Fatima Rahimi, 20, wearing a white hijab, or head covering, braces a punching bag and instructs a teammate on the finer points of executing a left uppercut. On the walls around her, Afghan boxers beam in photographs, arms raised in Rocky-style triumph, all of them male.
Why does she box?
"I should be able to defend myself," she says, but does not have time to say against what before Sharifi calls for a new round of drills.
The clock above the broken mirror reads 3:45 p.m.
The boxing team, "Fighting for Peace," was started by several male coaches and boxing stars with support from the Afghan nonprofit Cooperation for Peace and Unity and the international nonprofit Oxfam. In 2007, the coaches also founded the Afghan Amateur Women Boxing Assn. under the auspices of the Afghan Olympic Federation.
Sharifi, who started boxing in 1980 and fought on the national team for eight years, said he wanted to develop a women's team to counter the image of the submissive, burka-clad Afghan woman. He is training young women to become not only powerful, strategic boxers, but also leaders of a new Afghanistan. A few times a year, the women attend workshops sponsored by Cooperation for Peace and Unity about promoting peace and conflict resolution.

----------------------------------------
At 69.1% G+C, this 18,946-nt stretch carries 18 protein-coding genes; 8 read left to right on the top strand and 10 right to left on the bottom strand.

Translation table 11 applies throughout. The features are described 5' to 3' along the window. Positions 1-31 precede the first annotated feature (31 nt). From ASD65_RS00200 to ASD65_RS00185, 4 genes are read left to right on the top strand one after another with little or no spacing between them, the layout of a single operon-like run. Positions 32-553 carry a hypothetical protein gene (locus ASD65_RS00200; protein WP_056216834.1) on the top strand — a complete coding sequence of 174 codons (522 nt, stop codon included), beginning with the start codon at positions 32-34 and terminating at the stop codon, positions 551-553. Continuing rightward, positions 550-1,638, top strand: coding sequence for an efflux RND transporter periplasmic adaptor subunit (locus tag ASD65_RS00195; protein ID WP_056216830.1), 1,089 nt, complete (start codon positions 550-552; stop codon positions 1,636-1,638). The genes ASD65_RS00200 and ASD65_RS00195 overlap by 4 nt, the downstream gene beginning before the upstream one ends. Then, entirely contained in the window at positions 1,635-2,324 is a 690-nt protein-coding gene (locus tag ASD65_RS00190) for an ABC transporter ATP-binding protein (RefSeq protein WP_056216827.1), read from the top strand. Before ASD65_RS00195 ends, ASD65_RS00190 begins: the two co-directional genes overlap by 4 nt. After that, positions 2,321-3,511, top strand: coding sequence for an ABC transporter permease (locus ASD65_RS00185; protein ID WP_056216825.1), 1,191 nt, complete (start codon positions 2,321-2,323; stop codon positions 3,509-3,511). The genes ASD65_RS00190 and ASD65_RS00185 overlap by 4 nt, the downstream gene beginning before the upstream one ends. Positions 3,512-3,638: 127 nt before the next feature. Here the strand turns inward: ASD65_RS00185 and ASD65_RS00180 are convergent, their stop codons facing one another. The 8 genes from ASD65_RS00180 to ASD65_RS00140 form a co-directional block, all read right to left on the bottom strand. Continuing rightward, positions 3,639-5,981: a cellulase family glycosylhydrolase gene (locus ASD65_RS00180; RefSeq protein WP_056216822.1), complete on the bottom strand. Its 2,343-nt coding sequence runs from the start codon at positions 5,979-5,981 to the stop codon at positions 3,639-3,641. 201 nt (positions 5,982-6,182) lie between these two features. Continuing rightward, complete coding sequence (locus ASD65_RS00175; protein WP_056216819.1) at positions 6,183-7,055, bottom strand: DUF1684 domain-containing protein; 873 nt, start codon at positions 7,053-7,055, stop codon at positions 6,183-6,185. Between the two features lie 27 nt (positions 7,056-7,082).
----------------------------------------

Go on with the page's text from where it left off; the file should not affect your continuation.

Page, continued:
Rahimi and her two younger sisters box. They have always been both athletic and religious and never saw that as a contradiction. When their high school gym teacher told them about the new boxing program, they begged their father, a taxi driver, for permission to join. Their parents were supportive even though they worried that the girls could get hurt. They got over that pretty quickly, Rahimi said.
Then came the threats.